In their quests for gold, both professional and amateur athletes are more susceptible to eating disorders — something organizations across Canada are hoping to help combat during Eating Disorders Awareness Week.

Compulsive exercising often goes hand-in-hand with an eating disorder, says Sue Huff, executive director of Eating Disorder Support Network of Alberta.

"Sometimes, eating disorders begin with a very good intention of getting healthy and it just sort of goes off the rails," Huff told CBC's Radio Active Thursday. "Even just losing a significant amount of weight can turn on an eating disorder in their brain."

While studies show up to 80 per cent of anorexia cases are related to genetics, athletes develop eating disorders for other reasons as well, Huff said.

"There's always environmental, societal, genetic and usually some sort of trigger or something that happens in that person's life … that can be the inciting moment," she said.

"But it really is a stew, so many ingredients coming together."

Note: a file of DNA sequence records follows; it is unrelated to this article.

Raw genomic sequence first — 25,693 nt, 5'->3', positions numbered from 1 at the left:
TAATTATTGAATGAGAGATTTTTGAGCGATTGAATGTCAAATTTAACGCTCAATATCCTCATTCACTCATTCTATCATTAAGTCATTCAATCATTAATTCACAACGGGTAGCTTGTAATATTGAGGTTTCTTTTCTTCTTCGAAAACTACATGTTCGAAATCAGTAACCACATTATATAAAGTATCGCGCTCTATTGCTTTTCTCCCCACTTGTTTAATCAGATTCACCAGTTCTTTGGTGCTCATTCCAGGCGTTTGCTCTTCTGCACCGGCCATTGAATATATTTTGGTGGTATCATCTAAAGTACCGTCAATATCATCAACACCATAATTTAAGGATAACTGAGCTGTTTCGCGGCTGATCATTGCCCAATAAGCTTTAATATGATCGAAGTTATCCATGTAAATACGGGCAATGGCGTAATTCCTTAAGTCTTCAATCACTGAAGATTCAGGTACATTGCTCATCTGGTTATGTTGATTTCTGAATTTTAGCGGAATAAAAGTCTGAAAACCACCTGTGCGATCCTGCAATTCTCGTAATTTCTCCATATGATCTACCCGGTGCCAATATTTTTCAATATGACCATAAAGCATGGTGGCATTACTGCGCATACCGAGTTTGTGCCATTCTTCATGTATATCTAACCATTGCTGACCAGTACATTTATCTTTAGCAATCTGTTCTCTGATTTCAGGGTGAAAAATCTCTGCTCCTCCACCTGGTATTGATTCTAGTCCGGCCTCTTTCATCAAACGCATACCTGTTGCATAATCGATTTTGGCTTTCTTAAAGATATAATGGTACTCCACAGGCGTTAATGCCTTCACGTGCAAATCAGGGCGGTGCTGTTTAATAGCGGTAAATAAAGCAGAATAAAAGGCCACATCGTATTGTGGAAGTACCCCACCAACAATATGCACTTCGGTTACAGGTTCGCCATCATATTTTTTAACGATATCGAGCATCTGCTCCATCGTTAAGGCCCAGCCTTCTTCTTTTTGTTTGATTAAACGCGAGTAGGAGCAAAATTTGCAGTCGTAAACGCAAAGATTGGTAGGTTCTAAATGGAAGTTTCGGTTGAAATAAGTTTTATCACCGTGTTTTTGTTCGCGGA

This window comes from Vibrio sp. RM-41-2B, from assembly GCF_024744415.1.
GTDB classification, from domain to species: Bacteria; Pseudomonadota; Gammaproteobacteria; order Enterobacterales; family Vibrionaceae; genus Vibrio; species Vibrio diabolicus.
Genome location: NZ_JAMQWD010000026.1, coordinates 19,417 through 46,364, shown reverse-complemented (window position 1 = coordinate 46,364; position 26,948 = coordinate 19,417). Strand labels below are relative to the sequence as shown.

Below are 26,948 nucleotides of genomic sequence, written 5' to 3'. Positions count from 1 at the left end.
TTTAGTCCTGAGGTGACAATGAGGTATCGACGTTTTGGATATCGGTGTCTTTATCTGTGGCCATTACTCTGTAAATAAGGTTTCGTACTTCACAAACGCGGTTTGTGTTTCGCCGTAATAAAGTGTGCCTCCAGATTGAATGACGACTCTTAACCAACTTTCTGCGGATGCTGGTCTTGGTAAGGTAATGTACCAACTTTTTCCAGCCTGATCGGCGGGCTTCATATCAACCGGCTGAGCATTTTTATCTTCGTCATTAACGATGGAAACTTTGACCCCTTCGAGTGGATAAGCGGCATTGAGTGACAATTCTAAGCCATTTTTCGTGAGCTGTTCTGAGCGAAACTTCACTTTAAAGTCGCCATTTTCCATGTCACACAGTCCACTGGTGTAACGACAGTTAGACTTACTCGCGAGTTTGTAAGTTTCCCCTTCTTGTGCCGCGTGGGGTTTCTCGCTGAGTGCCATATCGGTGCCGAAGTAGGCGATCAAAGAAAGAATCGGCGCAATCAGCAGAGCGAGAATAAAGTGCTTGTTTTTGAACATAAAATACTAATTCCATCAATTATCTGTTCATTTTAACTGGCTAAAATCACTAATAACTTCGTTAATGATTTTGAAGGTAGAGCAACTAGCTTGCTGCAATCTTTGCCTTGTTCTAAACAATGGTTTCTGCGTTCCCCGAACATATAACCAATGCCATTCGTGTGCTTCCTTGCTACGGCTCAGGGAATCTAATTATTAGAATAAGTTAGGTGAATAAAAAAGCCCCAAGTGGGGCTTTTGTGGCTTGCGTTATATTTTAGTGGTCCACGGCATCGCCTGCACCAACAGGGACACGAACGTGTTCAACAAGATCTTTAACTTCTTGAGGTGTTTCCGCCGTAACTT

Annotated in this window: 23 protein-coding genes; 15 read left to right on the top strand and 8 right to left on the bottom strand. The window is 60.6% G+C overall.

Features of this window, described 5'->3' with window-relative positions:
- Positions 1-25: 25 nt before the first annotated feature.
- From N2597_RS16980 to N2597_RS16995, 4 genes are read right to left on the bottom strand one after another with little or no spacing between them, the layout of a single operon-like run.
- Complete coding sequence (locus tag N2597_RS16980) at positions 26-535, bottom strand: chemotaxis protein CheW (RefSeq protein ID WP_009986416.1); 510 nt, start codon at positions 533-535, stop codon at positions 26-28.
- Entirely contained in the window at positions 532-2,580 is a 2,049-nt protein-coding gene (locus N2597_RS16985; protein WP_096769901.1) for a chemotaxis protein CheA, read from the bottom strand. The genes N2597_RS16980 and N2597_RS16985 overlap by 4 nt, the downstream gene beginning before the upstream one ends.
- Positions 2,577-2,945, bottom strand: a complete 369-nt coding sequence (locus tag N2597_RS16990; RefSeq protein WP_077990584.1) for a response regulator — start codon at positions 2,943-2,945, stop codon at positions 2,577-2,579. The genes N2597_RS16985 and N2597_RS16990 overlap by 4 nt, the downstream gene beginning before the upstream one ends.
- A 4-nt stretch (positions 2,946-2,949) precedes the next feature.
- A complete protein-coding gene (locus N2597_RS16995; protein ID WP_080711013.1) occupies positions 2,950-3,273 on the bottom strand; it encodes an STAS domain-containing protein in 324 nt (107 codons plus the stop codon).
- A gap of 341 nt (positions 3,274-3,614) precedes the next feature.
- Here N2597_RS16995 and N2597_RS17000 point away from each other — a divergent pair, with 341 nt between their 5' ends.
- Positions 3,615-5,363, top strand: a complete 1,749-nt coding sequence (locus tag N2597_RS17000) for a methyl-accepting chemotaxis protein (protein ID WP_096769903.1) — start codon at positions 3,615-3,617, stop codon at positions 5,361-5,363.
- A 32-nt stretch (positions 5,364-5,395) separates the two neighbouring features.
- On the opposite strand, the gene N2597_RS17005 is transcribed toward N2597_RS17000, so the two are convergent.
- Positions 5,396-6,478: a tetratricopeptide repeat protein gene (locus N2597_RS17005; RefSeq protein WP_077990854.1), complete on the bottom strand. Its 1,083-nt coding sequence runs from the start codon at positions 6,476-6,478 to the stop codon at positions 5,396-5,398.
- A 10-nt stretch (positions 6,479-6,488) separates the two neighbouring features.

Athletes are more prone to some eating disorders, she said, because there are many similarities between a determined athlete and someone with an eating disorder.

"That really strong focus — that ability to really zero in on a target and go for that gold — that is actually similar in people with eating disorders," Huff said.

Often the culture around fitness can be inadvertently supportive of disordered thinking about body image, food and exercise.

With some sports like boxing or wrestling requiring athletes to make weight, Huff said the pressure to be constantly restricting or trying to drop weight quickly can ignite a fuse that a person is already genetically predisposed to an eating disorder.

'Sometimes, eating disorders begin with a very good intention of getting healthy and it just sort of goes off the rails.' - Sue Huff

There are high levels of shame around eating disorders among athletes, Huff said.

"It makes it very difficult to come forward."

That's where the Eating Disorder Support Network of Alberta comes in.

"There are some really severe risks involved in that activity and we want to make sure people have the best medical information," Huff said. "We'll tell you how to [drop weight] without damaging your organs.

"It's not about how you look, it's about what's going on inside."